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Patrick Stevens

Former mathematics student at the University of Cambridge; now a software engineer.

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This is a collection of poems which together prove the Sylow theorems.

Notes on pronunciation

  • Pronounce as “mod P”, or as “a on b”, and as “equals”.
  • for positive integer is pronounced “a to the b”.
  • is pronounced “gee inverse”.
  • “Sylow” is pronounced “see-lov”, for the purposes of these poems.
  • and and are different entities, so they’re allowed to rhyme.

Monorhymic Motivation 1

Suppose we have a finite group called .
This group has size times a power of .
We choose to have coprimality:
the power of ’s the biggest we can see.
Then One: a subgroup of that size do we
assert exists. And Two: such subgroups be
all conjugate. And ’s nought mod ,
while ; that’s Three.

Theorem One

Little Lemmarick

Subtitle: “The size of the normaliser of a maximal -subgroup has coprime to

There was a -subgroup of
(by Cauchy). The largest was .
Let normalise,
Take ’s size,
Suppose that it’s zero mod .


Now also has some
p-subgroup (by Cauchy); take one.
Take it un-projected,
’s most big? Corrected!
We’ve found one sized : done.

Introductory Interlude (to the tune of “Jerusalem”)

Subtitle: “ is an orbit of size under the conjugation action of on the set of -conjugates of

Let be ’s orbit under
Acting by conjuga-ti-on.
Mod o’er ’s the size of
The Orbit/Stabiliser’s done.
And in its turn, acts on
By conjugating, as before,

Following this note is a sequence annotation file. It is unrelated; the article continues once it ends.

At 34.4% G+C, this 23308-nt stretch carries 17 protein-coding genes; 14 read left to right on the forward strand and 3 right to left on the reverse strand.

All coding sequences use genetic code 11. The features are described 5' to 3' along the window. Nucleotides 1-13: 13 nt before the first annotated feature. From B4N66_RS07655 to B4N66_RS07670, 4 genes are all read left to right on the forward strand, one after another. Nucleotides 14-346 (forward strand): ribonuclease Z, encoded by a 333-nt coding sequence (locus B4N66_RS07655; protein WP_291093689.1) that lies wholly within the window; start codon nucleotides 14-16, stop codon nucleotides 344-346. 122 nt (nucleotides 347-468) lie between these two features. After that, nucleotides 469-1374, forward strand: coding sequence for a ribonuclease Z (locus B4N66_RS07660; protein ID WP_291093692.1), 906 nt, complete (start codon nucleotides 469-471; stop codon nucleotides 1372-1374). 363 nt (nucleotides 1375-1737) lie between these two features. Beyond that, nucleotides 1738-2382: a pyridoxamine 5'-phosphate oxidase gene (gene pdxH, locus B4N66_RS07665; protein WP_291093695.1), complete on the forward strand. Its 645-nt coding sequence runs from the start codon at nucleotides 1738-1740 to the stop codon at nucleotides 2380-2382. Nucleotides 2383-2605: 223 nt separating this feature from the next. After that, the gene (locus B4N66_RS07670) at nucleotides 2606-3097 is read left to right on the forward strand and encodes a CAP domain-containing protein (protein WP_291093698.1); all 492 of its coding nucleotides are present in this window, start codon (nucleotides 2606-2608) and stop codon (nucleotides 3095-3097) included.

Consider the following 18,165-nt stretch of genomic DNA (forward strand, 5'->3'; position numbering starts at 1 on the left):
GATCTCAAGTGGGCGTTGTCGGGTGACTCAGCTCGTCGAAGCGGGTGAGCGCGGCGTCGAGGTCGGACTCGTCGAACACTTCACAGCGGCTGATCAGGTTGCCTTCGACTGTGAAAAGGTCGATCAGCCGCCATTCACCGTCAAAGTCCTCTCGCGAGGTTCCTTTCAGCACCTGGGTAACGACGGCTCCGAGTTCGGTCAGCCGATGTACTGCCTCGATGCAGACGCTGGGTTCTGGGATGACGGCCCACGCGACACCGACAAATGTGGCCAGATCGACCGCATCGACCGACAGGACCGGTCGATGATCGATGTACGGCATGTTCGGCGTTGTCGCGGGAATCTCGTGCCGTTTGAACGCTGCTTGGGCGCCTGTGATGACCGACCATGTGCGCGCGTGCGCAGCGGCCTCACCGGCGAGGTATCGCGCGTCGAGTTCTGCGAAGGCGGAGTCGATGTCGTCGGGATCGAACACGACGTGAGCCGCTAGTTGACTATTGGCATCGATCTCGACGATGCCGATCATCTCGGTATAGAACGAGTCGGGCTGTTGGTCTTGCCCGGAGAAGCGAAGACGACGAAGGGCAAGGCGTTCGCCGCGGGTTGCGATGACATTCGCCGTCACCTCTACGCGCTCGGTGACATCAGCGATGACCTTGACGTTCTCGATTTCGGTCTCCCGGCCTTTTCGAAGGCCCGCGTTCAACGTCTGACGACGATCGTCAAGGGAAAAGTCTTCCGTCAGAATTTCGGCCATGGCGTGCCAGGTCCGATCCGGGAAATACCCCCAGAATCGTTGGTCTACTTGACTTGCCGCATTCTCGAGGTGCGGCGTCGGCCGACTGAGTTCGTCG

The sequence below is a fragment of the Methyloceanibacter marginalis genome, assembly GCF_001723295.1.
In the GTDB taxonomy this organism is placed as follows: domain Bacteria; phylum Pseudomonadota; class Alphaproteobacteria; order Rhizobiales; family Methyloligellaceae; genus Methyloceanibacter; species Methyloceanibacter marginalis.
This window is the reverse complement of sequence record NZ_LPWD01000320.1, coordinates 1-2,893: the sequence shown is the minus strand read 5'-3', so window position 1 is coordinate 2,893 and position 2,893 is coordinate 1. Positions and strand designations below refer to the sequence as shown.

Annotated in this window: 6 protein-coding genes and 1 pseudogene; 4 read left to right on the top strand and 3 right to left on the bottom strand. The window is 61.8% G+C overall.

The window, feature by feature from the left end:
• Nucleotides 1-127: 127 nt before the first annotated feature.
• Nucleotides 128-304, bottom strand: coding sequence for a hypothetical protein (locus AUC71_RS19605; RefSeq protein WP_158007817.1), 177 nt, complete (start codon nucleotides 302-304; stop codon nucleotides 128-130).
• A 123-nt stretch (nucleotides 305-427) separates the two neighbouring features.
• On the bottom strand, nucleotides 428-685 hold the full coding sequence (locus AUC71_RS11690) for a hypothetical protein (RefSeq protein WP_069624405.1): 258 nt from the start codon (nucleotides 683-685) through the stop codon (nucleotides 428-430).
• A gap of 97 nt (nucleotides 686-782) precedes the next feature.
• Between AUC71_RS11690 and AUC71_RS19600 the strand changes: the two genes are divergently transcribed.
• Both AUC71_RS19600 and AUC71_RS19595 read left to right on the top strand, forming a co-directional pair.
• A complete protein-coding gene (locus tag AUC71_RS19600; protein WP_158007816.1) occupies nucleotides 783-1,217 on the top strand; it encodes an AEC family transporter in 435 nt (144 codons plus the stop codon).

Then is certainly all alone:
Its orbit is itself, no more.


Let be alone,
stabilises it, and hence

Is - from whence
We conjugate by :
fixes .
is in ,
so applies. From this, we’ll see:

Cinquain Claim 2

Subtitle: “ is the only orbit of size

A claim:
is .
Call it . If false,
divides ,
as
a hom 3.
Also,
divides
(Lagrange). Then Lemmarick proves:
Is .

Trochaic Tetrameter Tying Together 4

Subtitle: “ is Sylow, since has size coprime to

has kernel - but also
is , so lies inside it.
contains ;
Both have size . So since they’re finite, they’re the same set.
Any set alone in orbit
must be . The class equation
Tells us is
Just precisely . Then
is not a
multiple of because it’s
multiplied by
and can’t
possibly divide those two. So
Maximal the power of is:
’s a Sylow -subgroup.

Theorem Two - Quad-quatrain 5

A Sylow -subgroup let be:
a subgroup, size .
Because it’s the same size as was ,
it acts on in the same way.


Mod , we have is -
the orbits of will divide it;
Now invoke the class equation:
an orbit, size , lies inside it.


We dub this one ,
then ’s in .
Projection works just as well in verse:
is .


The previous poem’s our saviour:
is in .
The Pigeonhole tells its behaviour:
that is .

Theorem Three - Hindmost Haiku 6

:
Orbit divides ’s size:
We have proved the Third.

  1. This is not a sonnet - it is six lines too short, and is monorhymic rather than following a more varied rhyme scheme. I started out intending it to be a sonnet, but all the rhymes for “p”, “G” and so forth were irresistible. “Power” is a monosyllable.

  2. I use a form of reverse cinquain, with syllable count 2,8,6,4,2,2,4,6,8,2.

  3. “Hom”, of course, is short for “homomorphism”. Imre Leader used it all the time, so I took it to be legitimate.

  4. This section is unrhymed; although Shakespeare rhymes his tetrameter, Longfellow doesn’t. The strong iambic nature of English makes enjambement very natural to write when you’re constrained to trochees, so I have just gone with the flow.

  5. Quatrains have a variety of allowable rhyme schemes, but I plumped for ABAB for the sake of variety. Yes, “N” rhymes with “one”. For the purposes of scansion, pronounce each line as the first line of a limerick, with an optional weak syllable at the end if necessary.

  6. I know that a haiku should mention a season, etc - but that is a constraint I am willing to relax. Gareth pointed out that if “sum” and “size” were synonymous, then “ |X| : 1 (mod p)/Orbit X divides G’s sum/A proof of the Third” would mention the season “sum-A”.